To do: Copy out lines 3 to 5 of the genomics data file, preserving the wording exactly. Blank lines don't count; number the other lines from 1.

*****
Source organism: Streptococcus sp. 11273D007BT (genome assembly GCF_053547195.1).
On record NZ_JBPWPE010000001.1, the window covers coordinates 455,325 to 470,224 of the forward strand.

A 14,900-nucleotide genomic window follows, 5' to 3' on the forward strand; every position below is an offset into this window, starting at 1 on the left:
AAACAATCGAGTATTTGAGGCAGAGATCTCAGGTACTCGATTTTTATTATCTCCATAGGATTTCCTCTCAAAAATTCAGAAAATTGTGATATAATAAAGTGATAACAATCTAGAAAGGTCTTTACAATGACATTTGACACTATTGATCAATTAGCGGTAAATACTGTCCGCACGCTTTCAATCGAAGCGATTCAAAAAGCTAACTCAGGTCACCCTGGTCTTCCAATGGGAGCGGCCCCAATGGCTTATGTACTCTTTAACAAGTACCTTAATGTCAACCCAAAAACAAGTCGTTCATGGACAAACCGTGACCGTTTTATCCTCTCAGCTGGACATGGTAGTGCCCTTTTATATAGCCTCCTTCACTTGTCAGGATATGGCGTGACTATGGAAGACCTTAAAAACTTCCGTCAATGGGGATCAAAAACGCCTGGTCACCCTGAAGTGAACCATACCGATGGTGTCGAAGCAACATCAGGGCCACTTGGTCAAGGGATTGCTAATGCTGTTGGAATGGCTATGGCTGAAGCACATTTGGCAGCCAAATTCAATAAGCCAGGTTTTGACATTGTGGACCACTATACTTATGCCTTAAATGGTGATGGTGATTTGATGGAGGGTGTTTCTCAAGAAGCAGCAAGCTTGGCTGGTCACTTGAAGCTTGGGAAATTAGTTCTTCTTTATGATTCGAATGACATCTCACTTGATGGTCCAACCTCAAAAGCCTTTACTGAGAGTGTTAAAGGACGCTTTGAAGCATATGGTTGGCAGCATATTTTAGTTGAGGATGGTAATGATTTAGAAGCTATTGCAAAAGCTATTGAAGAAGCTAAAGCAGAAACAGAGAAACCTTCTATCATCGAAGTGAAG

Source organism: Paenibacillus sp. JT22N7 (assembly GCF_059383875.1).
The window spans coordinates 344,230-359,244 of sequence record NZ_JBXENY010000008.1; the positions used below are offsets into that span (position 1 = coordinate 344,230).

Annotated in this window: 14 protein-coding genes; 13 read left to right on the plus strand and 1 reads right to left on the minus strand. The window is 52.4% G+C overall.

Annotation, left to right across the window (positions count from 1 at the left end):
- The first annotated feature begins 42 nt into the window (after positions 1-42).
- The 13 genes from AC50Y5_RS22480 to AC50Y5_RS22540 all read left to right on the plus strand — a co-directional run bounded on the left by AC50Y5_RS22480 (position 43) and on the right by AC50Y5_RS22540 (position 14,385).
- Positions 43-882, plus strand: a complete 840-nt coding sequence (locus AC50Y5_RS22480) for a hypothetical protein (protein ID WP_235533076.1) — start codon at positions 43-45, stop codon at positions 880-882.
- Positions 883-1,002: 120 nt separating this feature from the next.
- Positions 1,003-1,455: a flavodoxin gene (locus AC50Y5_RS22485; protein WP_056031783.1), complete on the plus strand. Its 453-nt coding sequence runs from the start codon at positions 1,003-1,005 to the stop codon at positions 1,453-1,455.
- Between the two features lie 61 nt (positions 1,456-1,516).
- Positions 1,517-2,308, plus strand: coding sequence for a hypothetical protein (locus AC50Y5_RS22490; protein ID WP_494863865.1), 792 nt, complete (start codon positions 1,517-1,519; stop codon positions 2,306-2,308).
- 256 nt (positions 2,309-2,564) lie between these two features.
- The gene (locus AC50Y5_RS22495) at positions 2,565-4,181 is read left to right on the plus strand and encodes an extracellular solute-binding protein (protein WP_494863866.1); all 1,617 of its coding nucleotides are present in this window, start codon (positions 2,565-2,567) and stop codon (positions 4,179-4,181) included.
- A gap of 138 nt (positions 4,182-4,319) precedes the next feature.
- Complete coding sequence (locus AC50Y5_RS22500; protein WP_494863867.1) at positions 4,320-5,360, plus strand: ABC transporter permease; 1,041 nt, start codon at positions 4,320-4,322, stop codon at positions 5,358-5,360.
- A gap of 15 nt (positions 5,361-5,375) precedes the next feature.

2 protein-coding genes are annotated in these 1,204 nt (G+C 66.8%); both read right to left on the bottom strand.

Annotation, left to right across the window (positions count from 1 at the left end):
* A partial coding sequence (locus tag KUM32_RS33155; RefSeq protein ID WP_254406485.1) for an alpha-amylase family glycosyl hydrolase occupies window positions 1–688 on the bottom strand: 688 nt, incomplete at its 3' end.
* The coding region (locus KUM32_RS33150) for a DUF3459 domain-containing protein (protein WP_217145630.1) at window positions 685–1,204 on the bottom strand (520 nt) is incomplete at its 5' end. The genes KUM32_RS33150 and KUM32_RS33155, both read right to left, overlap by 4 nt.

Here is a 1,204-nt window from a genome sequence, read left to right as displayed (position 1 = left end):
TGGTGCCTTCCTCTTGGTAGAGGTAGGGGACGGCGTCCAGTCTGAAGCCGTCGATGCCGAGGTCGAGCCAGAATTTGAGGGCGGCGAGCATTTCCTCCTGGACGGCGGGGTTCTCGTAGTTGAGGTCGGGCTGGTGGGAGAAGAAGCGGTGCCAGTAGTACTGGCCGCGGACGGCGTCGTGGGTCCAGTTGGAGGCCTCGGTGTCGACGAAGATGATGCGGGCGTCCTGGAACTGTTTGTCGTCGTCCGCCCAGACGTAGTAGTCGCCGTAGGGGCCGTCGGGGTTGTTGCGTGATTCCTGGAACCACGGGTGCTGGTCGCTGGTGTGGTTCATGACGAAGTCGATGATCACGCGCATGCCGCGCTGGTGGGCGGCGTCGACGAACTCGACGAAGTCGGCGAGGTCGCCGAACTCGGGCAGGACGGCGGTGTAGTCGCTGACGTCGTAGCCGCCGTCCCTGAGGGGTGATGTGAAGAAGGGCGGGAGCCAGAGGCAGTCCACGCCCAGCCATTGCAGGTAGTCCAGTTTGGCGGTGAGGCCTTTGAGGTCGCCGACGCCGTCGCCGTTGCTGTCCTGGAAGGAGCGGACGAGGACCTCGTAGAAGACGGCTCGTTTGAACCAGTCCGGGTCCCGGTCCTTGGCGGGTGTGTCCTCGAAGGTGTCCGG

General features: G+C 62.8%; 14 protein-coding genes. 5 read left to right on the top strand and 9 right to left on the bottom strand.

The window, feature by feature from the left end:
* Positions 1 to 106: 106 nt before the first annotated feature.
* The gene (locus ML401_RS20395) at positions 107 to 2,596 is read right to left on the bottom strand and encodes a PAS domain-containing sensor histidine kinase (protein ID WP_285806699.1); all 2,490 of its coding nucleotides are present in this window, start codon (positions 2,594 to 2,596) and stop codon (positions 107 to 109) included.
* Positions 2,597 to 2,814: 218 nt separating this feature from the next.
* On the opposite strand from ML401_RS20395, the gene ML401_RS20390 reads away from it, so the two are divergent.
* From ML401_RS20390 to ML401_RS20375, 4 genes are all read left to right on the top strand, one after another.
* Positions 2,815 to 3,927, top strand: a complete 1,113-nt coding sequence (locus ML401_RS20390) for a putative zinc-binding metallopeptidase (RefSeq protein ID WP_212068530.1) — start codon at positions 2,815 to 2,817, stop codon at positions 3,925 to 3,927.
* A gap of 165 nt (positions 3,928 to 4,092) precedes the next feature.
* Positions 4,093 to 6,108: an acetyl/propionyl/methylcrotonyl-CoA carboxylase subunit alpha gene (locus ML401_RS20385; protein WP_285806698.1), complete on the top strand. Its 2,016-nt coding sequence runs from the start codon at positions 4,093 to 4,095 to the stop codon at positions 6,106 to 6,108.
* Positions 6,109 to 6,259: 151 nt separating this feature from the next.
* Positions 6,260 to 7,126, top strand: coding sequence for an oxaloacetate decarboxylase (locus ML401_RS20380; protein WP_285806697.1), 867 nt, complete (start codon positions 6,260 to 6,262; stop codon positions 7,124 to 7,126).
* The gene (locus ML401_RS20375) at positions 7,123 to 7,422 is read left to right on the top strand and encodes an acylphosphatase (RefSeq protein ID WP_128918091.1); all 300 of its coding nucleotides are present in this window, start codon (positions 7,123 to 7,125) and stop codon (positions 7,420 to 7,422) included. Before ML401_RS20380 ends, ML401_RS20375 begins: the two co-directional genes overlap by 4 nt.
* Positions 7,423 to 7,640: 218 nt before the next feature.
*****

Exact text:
A 14,900-nucleotide genomic window follows, 5' to 3' on the forward strand; every position below is an offset into this window, starting at 1 on the left:
AAACAATCGAGTATTTGAGGCAGAGATCTCAGGTACTCGATTTTTATTATCTCCATAGGATTTCCTCTCAAAAATTCAGAAAATTGTGATATAATAAAGTGATAACAATCTAGAAAGGTCTTTACAATGACATTTGACACTATTGATCAATTAGCGGTAAATACTGTCCGCACGCTTTCAATCGAAGCGATTCAAAAAGCTAACTCAGGTCACCCTGGTCTTCCAATGGGAGCGGCCCCAATGGCTTATGTACTCTTTAACAAGTACCTTAATGTCAACCCAAAAACAAGTCGTTCATGGACAAACCGTGACCGTTTTATCCTCTCAGCTGGACATGGTAGTGCCCTTTTATATAGCCTCCTTCACTTGTCAGGATATGGCGTGACTATGGAAGACCTTAAAAACTTCCGTCAATGGGGATCAAAAACGCCTGGTCACCCTGAAGTGAACCATACCGATGGTGTCGAAGCAACATCAGGGCCACTTGGTCAAGGGATTGCTAATGCTGTTGGAATGGCTATGGCTGAAGCACATTTGGCAGCCAAATTCAATAAGCCAGGTTTTGACATTGTGGACCACTATACTTATGCCTTAAATGGTGATGGTGATTTGATGGAGGGTGTTTCTCAAGAAGCAGCAAGCTTGGCTGGTCACTTGAAGCTTGGGAAATTAGTTCTTCTTTATGATTCGAATGACATCTCACTTGATGGTCCAACCTCAAAAGCCTTTACTGAGAGTGTTAAAGGACGCTTTGAAGCATATGGTTGGCAGCATATTTTAGTTGAGGATGGTAATGATTTAGAAGCTATTGCAAAAGCTATTGAAGAAGCTAAAGCAGAAACAGAGAAACCTTCTATCATCGAAGTGAAG

Source organism: Paenibacillus sp. JT22N7 (assembly GCF_059383875.1).